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National Museum of India

National Museum of India Delhi (Entry Fee
National Museum of India, Delhi (Entry fee)

 National Museum of India Delhi Entry Fee

  •  20 per person for Adults
  •  650 per person for Foreign Tourists (including Audio Guide)
  •  0 Free entry for Students upto class 12th (with I-cards)
  •  0 per person for Still camera

Videography is not allowed inside the museum
Handheld camera photography is allowed but for using photos permission has to be taken

 National Museum of India, Delhi Timings
MondayClosed / Holiday
Tuesday10:00 am – 6:00 pm
Wedesday10:00 am – 6:00 pm
Thursday10:00 am – 6:00 pm
Friday10:00 am – 6:00 pm
Saturday10:00 am – 6:00 pm
Sunday10:00 am – 6:00 pm

The National Museum of India was established in 1949 and is one of the largest museums in India. It is situated in Delhi. For those who are passionate about history, archeology, and cultural heritage, the museum is a paradise. The National Museum of India, one of the largest museums in the country, houses approximately 2 lakh remains and fragments of prehistoric as well as contemporary artworks spanning nearly 5000 years. The Ministry of Culture and Tourism of the Government of India oversees and funds the museum.

History of the National Museum of India

Located between Janpath and Maulana Azad Road, on the periphery of Connaught Place, is the National Museum of India. In 1946, the Gwyer Committee laid the foundation for the National Museum of India. The museum is the result of a 1949 show that was successful and was also staged at Rashtrapati Bhavan and the Royal Academy in London.

The museum was opened by the then Governor-General of India, Shri Chakravarti Rajagopalachari and on May 12, 1955, by Pt. Jawaharlal Nehru laid the foundation stone of the museum. The building was opened to the public on December 18, 1960.

Institute in the National Museum of India

Established in 1983, the National Museum Institute of the History of Art, Conservation, and Museology is the museum’s in-house university. Since 1989, this university has been operating as a deemed university. The institute offers several doctoral and master’s programs in museum studies, conservation, and art history.

Departments at the National Museum of India

There are 16 departments at the National Museum of India which preserve strong heritage from the past. The departments are:

  • Prehistoric Archaeology
  • Archaeology
  • Manuscripts
  • Numismatics and Epigraphy
  • Paintings
  • Arms and armour
  • Decorative arts
  • Central Asian antiquities
  • Pre-Columbian art
  • Jewelry
  • Anthropology
  • Education
  • Public relations
  • Publication
  • Conservation
  • Display

These departments are based on and cover almost all types of artefacts and collections at the museum.

Collection Galleries at the National Museum of India

In addition to the departments, the museum has 21 collection galleries with preserved exhibits, artifacts and artifacts from different eras. Among these galleries are:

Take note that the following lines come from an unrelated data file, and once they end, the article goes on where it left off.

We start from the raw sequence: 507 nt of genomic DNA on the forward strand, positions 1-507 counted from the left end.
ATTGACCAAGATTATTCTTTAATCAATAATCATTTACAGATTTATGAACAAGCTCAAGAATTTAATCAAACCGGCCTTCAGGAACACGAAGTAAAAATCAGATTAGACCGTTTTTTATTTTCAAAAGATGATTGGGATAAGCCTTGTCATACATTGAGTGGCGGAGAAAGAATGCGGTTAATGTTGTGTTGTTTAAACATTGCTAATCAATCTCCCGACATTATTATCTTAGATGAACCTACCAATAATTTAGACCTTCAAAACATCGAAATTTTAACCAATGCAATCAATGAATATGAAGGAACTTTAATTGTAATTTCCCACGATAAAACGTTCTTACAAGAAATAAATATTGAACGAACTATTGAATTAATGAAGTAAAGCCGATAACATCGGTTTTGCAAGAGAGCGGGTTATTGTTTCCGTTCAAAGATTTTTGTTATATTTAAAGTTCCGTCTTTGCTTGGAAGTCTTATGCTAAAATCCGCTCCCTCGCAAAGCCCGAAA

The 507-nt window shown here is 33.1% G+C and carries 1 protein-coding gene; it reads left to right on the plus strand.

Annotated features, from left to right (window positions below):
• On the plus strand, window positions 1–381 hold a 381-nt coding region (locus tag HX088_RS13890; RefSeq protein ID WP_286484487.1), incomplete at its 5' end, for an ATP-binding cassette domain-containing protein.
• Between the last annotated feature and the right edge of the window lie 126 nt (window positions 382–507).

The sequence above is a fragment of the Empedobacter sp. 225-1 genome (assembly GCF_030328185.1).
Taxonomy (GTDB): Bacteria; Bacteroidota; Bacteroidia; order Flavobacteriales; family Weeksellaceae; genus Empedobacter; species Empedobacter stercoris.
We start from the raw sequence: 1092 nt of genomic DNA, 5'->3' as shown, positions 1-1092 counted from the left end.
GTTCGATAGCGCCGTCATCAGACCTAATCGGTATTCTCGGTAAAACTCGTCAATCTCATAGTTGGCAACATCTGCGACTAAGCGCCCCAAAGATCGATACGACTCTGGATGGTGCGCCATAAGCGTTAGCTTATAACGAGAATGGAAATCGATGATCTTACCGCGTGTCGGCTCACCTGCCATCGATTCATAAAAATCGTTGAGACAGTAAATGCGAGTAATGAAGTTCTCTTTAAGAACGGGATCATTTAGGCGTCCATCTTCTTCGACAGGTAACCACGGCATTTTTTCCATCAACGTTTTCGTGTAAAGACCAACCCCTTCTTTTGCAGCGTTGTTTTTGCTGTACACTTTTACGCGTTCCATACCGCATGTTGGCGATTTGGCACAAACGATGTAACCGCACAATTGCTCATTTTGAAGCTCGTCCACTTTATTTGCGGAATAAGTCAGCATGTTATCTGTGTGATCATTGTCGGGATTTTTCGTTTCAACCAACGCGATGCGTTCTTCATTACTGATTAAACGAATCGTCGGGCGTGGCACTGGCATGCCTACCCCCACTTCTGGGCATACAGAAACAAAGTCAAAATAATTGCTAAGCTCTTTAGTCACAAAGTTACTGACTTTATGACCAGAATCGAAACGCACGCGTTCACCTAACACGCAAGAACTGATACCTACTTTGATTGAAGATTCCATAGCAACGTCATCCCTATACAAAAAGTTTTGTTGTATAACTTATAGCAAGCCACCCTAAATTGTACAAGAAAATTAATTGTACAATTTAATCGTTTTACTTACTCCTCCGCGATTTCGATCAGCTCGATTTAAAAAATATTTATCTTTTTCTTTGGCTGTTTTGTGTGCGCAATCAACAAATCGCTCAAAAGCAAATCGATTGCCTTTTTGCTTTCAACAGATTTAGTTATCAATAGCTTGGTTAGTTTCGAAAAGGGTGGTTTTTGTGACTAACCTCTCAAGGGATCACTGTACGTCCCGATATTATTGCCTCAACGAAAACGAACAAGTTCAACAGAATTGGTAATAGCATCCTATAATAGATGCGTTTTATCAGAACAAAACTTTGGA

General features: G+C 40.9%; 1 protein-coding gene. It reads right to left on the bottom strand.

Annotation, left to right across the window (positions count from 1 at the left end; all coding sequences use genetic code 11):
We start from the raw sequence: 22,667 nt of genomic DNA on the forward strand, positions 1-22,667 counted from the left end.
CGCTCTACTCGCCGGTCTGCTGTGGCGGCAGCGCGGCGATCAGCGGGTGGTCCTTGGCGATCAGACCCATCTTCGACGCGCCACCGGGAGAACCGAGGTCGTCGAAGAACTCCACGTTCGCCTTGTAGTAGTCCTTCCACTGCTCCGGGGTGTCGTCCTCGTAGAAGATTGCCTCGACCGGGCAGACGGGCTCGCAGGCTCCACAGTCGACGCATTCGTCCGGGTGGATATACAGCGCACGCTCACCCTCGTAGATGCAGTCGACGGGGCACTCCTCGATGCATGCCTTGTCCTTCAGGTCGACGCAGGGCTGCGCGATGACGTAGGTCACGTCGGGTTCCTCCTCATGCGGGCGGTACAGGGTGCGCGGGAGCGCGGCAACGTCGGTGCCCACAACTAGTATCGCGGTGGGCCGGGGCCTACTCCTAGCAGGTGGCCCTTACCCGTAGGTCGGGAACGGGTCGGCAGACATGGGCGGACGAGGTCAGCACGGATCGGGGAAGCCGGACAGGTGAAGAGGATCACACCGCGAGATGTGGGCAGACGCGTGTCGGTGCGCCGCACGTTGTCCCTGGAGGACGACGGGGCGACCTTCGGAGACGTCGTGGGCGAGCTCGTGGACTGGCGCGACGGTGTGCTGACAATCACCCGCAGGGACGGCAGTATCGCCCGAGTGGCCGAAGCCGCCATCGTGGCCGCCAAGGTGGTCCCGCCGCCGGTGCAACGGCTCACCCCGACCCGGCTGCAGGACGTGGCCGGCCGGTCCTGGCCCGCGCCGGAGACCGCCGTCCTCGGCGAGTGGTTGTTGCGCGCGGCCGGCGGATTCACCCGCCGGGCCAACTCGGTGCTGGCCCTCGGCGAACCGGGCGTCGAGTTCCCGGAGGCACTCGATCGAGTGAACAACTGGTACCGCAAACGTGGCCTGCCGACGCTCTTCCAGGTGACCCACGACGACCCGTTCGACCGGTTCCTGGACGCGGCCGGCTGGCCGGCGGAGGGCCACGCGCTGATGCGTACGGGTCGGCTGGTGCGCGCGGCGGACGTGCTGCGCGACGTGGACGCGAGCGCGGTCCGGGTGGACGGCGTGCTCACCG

1. Harappan Gallery

This section contains various objects from the Harappan Civilization, sometimes also known as the Indo-Sarasvati Civilization and the Indus Valley Civilization. Sculptures and artefacts made of terracotta, bronze, ivory, semi-precious stones and bone artefacts can be found. Besides this, there is also jewelery and pottery.

2. Maurya, Shunga and Satvahana Arts Gallery

This gallery contains artefacts that date back to the 4th and 1st centuries BC. As the name suggests, Maurya, Sunga and Satavahana are the three dynasties that controlled this gallery. The objects present in this gallery contain objects that depict the life of Buddha.

3. Kushana Gallery

The Kushan dynasty ruled from the 1st to the 3rd century. During this period, the famous Gandhara school of art and the Mathura school of art were quite popular. Kushan galleries were greatly influenced by Greek iconography. The Kushan Empire is primarily known for its representations of the Buddha in human form.

4. Gupta Gallery

Under this dynasty, from 4th to 6th century BC. Texts and artefacts of the Gupta dynasty which ruled till 1750 are on display. The sculptures of Ramayana and Mahabharata are the most famous.

5. Medieval Arts Gallery

Early Medieval and Late Medieval are the two divisions that make up the gallery. The artefacts of various dynasties including Vardhana, Pratihara, Maitraka, Pala, Pallava, Chola and Chalukya in the early era and Paramara, Chandela, Hoysala, Nayala, Gajapati, Sen and Chauhan in the later era are mixed together. In the gallery. The future of the Indian subcontinent and its art suffered greatly after the fall of the Gupta dynasty.

6. Decorative Arts Gallery

This gallery also has two sections: Section 1 and Section 2. In Section 1, objects made of ivory, ceramic and jade are found. Wood and metal artefacts can be found in Section 2.

7. Miniature Paintings Gallery

This gallery also has two sections: Section 1 and Section 2. In Section 1, objects made of ivory, ceramic and jade are found. Wood and metal artefacts can be found in Section 2.